Animal model vital in future treatment for AMD

October 25, 2007

Philadelphia, PA-University of Pennsylvania School of Medicine researchers have created the first animal model of age-related macular degeneration (AMD).

Philadelphia, PA-University of Pennsylvania School of Medicine researchers have created the first animal model of age-related macular degeneration (AMD).

"To better develop treatments for preventing the progression of AMD, we need to understand the real biochemical details of how AMD occurs," said lead author Eric A. Pierce, MD, PhD, associate professor of ophthalmology at Penn's K.M. Kirby Center for Molecular Ophthalmology. "To do that, we need a model, and now we have one."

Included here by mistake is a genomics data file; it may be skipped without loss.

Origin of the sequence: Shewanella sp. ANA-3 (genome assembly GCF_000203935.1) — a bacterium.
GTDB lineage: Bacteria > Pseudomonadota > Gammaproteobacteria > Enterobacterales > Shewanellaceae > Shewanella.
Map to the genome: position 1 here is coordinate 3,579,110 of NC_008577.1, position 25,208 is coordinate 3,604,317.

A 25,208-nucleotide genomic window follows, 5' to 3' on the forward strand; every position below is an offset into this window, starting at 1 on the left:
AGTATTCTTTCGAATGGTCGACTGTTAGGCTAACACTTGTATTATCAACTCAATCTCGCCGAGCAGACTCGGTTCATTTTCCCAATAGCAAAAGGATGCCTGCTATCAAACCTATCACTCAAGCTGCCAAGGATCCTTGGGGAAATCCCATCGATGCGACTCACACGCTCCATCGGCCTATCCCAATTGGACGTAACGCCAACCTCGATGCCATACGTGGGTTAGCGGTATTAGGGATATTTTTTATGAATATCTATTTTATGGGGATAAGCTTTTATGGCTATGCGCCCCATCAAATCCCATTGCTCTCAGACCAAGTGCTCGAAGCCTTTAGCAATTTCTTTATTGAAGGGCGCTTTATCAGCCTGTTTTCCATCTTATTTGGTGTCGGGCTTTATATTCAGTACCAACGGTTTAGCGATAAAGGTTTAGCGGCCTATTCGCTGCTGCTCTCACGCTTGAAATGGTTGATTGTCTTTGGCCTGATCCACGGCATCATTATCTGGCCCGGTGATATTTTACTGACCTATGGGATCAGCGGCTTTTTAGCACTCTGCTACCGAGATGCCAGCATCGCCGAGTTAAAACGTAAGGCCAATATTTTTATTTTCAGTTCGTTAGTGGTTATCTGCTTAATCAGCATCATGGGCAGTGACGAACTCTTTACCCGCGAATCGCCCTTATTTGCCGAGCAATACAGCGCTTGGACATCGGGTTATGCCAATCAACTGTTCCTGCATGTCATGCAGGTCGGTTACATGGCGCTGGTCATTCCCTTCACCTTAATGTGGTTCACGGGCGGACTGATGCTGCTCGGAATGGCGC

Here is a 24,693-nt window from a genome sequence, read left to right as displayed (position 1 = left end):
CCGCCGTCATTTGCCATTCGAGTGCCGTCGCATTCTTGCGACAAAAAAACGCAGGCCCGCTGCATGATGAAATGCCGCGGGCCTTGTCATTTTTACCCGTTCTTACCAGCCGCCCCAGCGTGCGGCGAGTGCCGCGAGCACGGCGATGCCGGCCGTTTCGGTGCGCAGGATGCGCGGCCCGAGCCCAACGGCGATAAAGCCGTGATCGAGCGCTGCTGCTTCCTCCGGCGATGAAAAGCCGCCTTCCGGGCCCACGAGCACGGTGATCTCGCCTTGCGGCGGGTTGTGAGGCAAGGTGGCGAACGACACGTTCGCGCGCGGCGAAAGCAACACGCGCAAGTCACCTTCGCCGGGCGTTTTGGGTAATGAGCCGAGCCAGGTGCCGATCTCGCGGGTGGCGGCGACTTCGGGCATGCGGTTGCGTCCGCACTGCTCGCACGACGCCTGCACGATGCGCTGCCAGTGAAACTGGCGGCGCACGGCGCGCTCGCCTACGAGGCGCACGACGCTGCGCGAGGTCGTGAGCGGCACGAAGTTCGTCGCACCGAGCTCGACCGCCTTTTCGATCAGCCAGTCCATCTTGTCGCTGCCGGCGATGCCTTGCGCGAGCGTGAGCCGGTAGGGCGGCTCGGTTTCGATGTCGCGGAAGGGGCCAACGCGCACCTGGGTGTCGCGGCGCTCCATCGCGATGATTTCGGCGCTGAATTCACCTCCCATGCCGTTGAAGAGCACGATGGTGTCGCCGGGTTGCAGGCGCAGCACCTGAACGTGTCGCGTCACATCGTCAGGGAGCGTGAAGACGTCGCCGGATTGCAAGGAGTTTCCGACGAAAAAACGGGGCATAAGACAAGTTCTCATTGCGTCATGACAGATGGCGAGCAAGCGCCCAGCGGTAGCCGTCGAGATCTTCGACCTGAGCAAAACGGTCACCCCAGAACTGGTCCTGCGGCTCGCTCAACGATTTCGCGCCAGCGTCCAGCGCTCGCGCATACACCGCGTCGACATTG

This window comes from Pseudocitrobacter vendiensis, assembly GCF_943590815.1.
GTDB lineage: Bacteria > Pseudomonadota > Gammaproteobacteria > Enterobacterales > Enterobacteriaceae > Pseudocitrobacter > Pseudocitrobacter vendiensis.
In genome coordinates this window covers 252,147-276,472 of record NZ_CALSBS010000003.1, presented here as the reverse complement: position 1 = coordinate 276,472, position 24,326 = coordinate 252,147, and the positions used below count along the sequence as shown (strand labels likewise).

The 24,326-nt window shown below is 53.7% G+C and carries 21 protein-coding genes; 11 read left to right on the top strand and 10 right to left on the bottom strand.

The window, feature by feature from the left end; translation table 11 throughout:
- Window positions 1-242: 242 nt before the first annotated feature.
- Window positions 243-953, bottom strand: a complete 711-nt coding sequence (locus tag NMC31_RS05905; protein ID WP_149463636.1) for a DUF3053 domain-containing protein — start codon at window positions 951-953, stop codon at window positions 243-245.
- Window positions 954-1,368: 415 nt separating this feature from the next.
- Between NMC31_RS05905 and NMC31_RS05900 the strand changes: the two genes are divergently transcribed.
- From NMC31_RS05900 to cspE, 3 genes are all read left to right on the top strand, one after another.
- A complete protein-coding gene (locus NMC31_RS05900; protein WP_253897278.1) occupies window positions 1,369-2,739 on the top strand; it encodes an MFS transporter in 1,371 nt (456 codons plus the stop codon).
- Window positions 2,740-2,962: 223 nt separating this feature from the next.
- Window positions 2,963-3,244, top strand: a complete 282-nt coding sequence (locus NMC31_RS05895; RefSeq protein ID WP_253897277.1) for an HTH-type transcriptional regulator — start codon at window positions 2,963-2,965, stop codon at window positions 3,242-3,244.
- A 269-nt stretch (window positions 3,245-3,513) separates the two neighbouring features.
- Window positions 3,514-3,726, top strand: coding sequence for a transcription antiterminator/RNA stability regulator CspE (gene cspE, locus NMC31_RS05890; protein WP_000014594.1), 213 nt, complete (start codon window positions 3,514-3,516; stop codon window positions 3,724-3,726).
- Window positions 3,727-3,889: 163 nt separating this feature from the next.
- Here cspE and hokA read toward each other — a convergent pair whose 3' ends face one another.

"By making this particular mutant mouse, we've made a model of early macular degeneration that's caused by a mutation we know produces macular degeneration in people," said Pierce. "We think it's going to be a good model to study the pathogenesis of basal deposits."

One type of macular degeneration is thought to be caused by a mutation in the Efemp1 gene. Dr. Pierce and colleagues introduced the disease causing mutation into the Efemp1 gene of the mice.

They plan to use the mice to study how basal deposits form, what they are made of, and to test potential treatments to prevent basal deposit formations. The study is in the October issue of Human Molecular Genetics.